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Who Are the True Youth Voters in 2024?

When it comes to the youth vote, do progressives have a future?

Photo: AP Images

Many analysts consider age to be the number one factor in this year’s presidential election. With two candidates competing to be the oldest president ever elected, it’s no wonder that their health, agility, and balance cause daily press feeding frenzies.

But maybe the actual focus should be on the other end of the age spectrum. Youth may be the “X factor” in this election — or perhaps we should call it the “Z factor.” Gen Z will be voting in the critical 18–24 demographic this November. These mostly new voters can’t be neatly tracked, categorized, or labeled. In an election so close that a new USA Today/Suffolk University poll shows Biden and Trump tied, these voters should prove critical. Who are they? Who will they vote for? Will they turn out? What does it mean for our community?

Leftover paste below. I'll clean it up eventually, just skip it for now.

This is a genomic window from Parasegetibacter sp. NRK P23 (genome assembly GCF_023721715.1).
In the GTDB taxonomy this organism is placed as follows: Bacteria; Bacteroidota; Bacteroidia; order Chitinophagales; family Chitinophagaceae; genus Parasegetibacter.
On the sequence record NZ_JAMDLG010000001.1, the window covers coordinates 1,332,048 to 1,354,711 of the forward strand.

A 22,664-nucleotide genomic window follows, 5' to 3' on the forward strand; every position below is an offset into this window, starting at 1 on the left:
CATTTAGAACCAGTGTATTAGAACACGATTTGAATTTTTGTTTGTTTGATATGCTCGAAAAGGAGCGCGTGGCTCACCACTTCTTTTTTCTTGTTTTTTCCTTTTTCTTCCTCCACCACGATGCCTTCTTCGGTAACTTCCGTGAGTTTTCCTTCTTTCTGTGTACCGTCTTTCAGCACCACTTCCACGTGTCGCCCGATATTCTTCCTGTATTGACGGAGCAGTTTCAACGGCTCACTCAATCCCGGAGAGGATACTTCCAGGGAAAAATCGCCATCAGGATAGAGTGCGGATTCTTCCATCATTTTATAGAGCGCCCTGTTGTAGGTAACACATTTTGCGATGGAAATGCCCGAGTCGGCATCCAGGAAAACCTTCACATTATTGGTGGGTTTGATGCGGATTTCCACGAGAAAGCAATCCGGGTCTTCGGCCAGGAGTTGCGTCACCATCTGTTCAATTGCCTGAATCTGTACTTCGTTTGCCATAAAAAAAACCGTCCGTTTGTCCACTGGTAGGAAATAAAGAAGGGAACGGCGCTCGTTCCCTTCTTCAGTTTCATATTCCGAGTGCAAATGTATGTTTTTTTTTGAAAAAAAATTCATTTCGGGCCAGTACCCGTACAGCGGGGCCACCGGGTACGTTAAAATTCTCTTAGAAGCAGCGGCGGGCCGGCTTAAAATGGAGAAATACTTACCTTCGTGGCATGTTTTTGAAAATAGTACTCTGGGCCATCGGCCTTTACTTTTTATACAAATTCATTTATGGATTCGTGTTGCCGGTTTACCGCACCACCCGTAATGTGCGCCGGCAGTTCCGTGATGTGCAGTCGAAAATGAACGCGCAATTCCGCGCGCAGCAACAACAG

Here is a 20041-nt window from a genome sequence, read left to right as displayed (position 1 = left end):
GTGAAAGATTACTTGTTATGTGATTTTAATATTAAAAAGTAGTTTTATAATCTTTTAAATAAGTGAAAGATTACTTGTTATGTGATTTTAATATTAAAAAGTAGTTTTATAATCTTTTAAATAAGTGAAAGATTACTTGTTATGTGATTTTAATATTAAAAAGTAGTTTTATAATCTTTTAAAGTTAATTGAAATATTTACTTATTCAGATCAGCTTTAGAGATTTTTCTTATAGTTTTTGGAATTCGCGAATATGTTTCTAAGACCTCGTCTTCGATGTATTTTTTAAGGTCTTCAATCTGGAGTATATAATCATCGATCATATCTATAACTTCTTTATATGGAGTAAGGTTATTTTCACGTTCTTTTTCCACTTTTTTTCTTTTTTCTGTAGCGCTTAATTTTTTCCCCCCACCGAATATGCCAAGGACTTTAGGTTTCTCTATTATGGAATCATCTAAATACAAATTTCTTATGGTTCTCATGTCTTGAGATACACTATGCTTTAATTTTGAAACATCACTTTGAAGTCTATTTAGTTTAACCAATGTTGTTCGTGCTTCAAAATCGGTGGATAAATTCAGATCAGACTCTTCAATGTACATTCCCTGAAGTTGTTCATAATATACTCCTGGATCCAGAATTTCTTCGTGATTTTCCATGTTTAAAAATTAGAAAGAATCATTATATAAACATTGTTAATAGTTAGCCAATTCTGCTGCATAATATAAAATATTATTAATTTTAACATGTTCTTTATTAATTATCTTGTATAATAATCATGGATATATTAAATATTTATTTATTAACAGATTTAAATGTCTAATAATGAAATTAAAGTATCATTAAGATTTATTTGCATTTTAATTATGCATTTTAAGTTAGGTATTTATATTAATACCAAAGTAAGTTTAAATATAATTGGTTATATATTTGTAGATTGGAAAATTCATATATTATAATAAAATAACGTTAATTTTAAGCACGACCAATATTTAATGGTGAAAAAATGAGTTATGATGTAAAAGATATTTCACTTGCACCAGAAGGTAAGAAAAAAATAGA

I can tell you who they aren’t: the protesters storming college campuses and inciting vitriol and monopolizing media attention. These college protesters are angry, anti-Israel, and hold radical left-wing positions. They aren’t voting for Trump. There are seemingly tens of thousands involved.

Based on the media coverage, one might think this vocal demographic speaks for all young people and that they represent a radical American youth obsessed with tearing down Israel. A new Harvard Youth Poll tells a different tale.